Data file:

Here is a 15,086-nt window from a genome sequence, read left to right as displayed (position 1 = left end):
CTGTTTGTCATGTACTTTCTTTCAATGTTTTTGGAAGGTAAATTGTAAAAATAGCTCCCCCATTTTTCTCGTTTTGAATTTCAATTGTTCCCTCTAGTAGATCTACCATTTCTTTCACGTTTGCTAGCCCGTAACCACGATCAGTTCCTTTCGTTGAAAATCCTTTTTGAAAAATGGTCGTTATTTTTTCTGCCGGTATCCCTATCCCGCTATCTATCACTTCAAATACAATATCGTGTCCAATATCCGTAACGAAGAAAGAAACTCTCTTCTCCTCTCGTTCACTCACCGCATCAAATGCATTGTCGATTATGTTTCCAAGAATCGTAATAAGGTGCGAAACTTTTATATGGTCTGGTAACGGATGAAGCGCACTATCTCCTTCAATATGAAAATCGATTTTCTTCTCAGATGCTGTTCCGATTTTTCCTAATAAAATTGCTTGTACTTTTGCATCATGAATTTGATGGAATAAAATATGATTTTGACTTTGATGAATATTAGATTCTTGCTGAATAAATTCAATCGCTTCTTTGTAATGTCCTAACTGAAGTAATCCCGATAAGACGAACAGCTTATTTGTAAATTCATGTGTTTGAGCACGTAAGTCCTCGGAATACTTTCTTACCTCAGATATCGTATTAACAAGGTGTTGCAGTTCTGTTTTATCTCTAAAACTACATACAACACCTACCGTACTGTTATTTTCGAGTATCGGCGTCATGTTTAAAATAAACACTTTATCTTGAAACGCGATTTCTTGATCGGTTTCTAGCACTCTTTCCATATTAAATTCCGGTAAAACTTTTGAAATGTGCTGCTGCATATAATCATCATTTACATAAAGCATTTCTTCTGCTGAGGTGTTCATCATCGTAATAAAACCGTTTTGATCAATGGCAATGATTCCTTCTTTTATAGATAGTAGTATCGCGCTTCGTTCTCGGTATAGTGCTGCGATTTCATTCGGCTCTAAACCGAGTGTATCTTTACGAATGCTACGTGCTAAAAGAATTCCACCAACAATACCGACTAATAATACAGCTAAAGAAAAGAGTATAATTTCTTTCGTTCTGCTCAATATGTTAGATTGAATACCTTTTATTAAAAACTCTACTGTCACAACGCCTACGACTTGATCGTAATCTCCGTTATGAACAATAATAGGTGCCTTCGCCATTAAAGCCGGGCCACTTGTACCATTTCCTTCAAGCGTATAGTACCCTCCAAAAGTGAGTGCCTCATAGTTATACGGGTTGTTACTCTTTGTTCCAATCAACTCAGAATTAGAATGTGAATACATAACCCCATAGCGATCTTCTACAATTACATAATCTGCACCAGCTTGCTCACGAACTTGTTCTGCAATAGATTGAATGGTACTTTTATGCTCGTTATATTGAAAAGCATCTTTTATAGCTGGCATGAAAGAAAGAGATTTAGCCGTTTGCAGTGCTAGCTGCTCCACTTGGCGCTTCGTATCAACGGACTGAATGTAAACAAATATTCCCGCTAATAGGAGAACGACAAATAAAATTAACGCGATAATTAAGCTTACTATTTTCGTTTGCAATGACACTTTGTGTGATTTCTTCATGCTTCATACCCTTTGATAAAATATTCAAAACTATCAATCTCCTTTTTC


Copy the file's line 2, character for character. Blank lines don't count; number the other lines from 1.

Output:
CTGTTTGTCATGTACTTTCTTTCAATGTTTTTGGAAGGTAAATTGTAAAAATAGCTCCCCCATTTTTCTCGTTTTGAATTTCAATTGTTCCCTCTAGTAGATCTACCATTTCTTTCACGTTTGCTAGCCCGTAACCACGATCAGTTCCTTTCGTTGAAAATCCTTTTTGAAAAATGGTCGTTATTTTTTCTGCCGGTATCCCTATCCCGCTATCTATCACTTCAAATACAATATCGTGTCCAATATCCGTAACGAAGAAAGAAACTCTCTTCTCCTCTCGTTCACTCACCGCATCAAATGCATTGTCGATTATGTTTCCAAGAATCGTAATAAGGTGCGAAACTTTTATATGGTCTGGTAACGGATGAAGCGCACTATCTCCTTCAATATGAAAATCGATTTTCTTCTCAGATGCTGTTCCGATTTTTCCTAATAAAATTGCTTGTACTTTTGCATCATGAATTTGATGGAATAAAATATGATTTTGACTTTGATGAATATTAGATTCTTGCTGAATAAATTCAATCGCTTCTTTGTAATGTCCTAACTGAAGTAATCCCGATAAGACGAACAGCTTATTTGTAAATTCATGTGTTTGAGCACGTAAGTCCTCGGAATACTTTCTTACCTCAGATATCGTATTAACAAGGTGTTGCAGTTCTGTTTTATCTCTAAAACTACATACAACACCTACCGTACTGTTATTTTCGAGTATCGGCGTCATGTTTAAAATAAACACTTTATCTTGAAACGCGATTTCTTGATCGGTTTCTAGCACTCTTTCCATATTAAATTCCGGTAAAACTTTTGAAATGTGCTGCTGCATATAATCATCATTTACATAAAGCATTTCTTCTGCTGAGGTGTTCATCATCGTAATAAAACCGTTTTGATCAATGGCAATGATTCCTTCTTTTATAGATAGTAGTATCGCGCTTCGTTCTCGGTATAGTGCTGCGATTTCATTCGGCTCTAAACCGAGTGTATCTTTACGAATGCTACGTGCTAAAAGAATTCCACCAACAATACCGACTAATAATACAGCTAAAGAAAAGAGTATAATTTCTTTCGTTCTGCTCAATATGTTAGATTGAATACCTTTTATTAAAAACTCTACTGTCACAACGCCTACGACTTGATCGTAATCTCCGTTATGAACAATAATAGGTGCCTTCGCCATTAAAGCCGGGCCACTTGTACCATTTCCTTCAAGCGTATAGTACCCTCCAAAAGTGAGTGCCTCATAGTTATACGGGTTGTTACTCTTTGTTCCAATCAACTCAGAATTAGAATGTGAATACATAACCCCATAGCGATCTTCTACAATTACATAATCTGCACCAGCTTGCTCACGAACTTGTTCTGCAATAGATTGAATGGTACTTTTATGCTCGTTATATTGAAAAGCATCTTTTATAGCTGGCATGAAAGAAAGAGATTTAGCCGTTTGCAGTGCTAGCTGCTCCACTTGGCGCTTCGTATCAACGGACTGAATGTAAACAAATATTCCCGCTAATAGGAGAACGACAAATAAAATTAACGCGATAATTAAGCTTACTATTTTCGTTTGCAATGACACTTTGTGTGATTTCTTCATGCTTCATACCCTTTGATAAAATATTCAAAACTATCAATCTCCTTTTTC